Mapping air pollution of UNESCO World Heritage sites

5 July 2017

The popular tourist cruise ships along the Norwegian fjords leave a revealing trail of smog. Ramboll has assessed the air pollution and suggests higher engine standards for the ships.

The Norwegian Fjords

The Norwegian Fjords

For more information

Hanne Weggeberg

Environmental consultant within polluted air
T: +47 9773 1721

Terje Norddal

Senior Adviser
T: +47 932 43 133

By Charlotte Ankerstjerne

The Norwegian fjords’ beauty and landscape attract thousands of tourists annually from all over the world. Most visitors take in the magnificent view from the deck of a large cruise ship. Unfortunately, the large ships leave a very visible mark on these UNESCO World Heritage Sites, namely pollution from the engines.

This air pollution is widely discussed by both local residents and by nature protection organizations, as there is limited knowledge about how the pollution affects nature and whether it proposes a health risk to the local residents. 

Therefore, the Norwegian Maritime Authority chose Ramboll Norway to investigate and assess the pollution. In strong collaboration with Ramboll Finland and Ramboll US, it was possible to map the current cruise ship pollution in the air from May-September in 2016. 

Old engines is the main source

The cross-Atlantic team submitted a report to the Norwegian Maritime Authority, which was published in May 2017 and can be found on their website.

The report includes a mapping of the current air pollution and suggestions for how they can handle the pollution moving forward.

“Our findings show that the level of nitrogen dioxide at certain times does exceed the allowed limit, which can have a negative health impact on people. The main source of the air pollution is from the cruise ships. The majority of these are built before 2000 and as a result are not equipped with modern engines. Therefore, we have suggested that the Norwegian Maritime Authority may for instance demand higher engine standards for the ships”, says Hanne Weggeberg, specialist consultant within air quality, Ramboll Norway.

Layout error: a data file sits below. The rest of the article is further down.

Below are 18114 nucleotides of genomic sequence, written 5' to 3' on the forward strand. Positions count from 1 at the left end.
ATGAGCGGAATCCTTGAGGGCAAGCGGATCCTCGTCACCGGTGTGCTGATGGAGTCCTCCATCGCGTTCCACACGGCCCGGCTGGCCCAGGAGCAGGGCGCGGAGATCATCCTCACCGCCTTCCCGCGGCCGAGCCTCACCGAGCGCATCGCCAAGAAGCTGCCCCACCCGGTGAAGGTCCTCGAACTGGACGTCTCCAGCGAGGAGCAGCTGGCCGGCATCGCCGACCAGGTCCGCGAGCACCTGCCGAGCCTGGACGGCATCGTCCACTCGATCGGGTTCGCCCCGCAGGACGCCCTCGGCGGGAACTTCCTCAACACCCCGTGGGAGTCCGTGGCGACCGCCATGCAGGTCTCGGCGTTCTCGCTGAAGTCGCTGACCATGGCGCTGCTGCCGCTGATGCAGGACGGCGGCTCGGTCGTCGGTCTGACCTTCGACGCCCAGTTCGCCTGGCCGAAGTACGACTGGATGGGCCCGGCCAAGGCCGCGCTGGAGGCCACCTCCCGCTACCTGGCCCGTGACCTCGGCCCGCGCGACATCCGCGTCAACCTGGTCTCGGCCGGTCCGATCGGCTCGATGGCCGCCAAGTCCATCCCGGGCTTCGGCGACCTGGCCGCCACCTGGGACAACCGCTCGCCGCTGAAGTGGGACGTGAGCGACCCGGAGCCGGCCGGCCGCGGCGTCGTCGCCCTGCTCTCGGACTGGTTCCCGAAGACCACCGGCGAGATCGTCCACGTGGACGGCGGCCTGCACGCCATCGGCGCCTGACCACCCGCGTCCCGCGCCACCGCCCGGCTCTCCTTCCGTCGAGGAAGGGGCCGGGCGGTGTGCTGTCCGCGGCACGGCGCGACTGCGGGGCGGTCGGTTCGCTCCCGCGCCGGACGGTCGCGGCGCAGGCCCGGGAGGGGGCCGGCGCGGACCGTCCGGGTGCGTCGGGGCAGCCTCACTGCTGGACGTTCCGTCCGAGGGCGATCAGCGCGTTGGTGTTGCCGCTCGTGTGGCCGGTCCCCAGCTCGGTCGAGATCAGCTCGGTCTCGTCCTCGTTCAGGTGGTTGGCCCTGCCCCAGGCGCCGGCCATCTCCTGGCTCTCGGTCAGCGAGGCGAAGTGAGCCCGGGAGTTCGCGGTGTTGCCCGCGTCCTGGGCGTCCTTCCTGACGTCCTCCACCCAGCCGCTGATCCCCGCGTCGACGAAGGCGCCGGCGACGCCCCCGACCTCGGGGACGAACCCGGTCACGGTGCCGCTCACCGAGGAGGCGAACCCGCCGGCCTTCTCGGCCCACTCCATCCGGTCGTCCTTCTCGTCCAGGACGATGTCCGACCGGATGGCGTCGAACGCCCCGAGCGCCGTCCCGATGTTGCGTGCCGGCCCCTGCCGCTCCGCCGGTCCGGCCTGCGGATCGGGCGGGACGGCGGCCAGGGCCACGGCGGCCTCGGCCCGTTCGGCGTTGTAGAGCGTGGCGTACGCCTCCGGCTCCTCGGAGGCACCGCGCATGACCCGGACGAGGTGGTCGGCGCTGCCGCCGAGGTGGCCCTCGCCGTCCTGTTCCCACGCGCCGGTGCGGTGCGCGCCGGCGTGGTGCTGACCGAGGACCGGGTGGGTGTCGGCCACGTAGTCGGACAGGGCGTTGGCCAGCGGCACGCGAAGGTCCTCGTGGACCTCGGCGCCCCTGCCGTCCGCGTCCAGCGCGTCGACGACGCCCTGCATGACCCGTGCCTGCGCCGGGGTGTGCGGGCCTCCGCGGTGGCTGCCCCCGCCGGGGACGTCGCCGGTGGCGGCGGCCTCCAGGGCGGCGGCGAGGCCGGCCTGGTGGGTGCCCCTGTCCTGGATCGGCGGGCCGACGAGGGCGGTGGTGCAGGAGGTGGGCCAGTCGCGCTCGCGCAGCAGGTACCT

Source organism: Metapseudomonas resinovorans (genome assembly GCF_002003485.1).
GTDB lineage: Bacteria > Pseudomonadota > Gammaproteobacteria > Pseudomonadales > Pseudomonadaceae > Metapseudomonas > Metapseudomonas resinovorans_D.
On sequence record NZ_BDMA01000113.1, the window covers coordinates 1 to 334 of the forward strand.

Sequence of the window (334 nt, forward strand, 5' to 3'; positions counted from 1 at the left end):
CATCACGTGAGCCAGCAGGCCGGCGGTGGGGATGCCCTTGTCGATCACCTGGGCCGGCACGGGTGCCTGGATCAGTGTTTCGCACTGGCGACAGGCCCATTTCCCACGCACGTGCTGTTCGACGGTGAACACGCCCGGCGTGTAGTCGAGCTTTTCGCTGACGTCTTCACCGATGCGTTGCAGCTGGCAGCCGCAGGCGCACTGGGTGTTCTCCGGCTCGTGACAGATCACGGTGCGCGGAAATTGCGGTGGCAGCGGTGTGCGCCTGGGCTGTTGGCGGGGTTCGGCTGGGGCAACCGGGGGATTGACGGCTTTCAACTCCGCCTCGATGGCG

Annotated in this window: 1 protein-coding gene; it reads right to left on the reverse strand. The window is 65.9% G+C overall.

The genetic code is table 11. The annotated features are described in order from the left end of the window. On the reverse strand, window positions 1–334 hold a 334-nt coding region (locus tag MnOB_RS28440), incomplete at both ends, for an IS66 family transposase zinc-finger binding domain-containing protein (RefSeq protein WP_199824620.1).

Steep environment

She explains that emissions from the cruise ships could be estimated with a high degree of accuracy using positioning data from the ships, which could be coupled with technical data for each vessel available in international databases.

"In addition, the meteorology in the highly variable terrain was modelled using a state-of-the-art weather modelling system,” says Hanne Weggeberg,.

However, the mapping of the fjords lead to an unforeseen challenge:

“The Norwegian fjords really pushed the limits for modelling meteorology in the sense that we have not worked in such a steep environment before”, explains Hanne Weggeberg. “Luckily, our colleagues from the US, some of whom have years of experience with precisely air quality modelling, were able to find a feasible solution”.

The next step will be for the Norwegian Maritime Authority to take action against the air pollution based on the findings of the Ramboll report.


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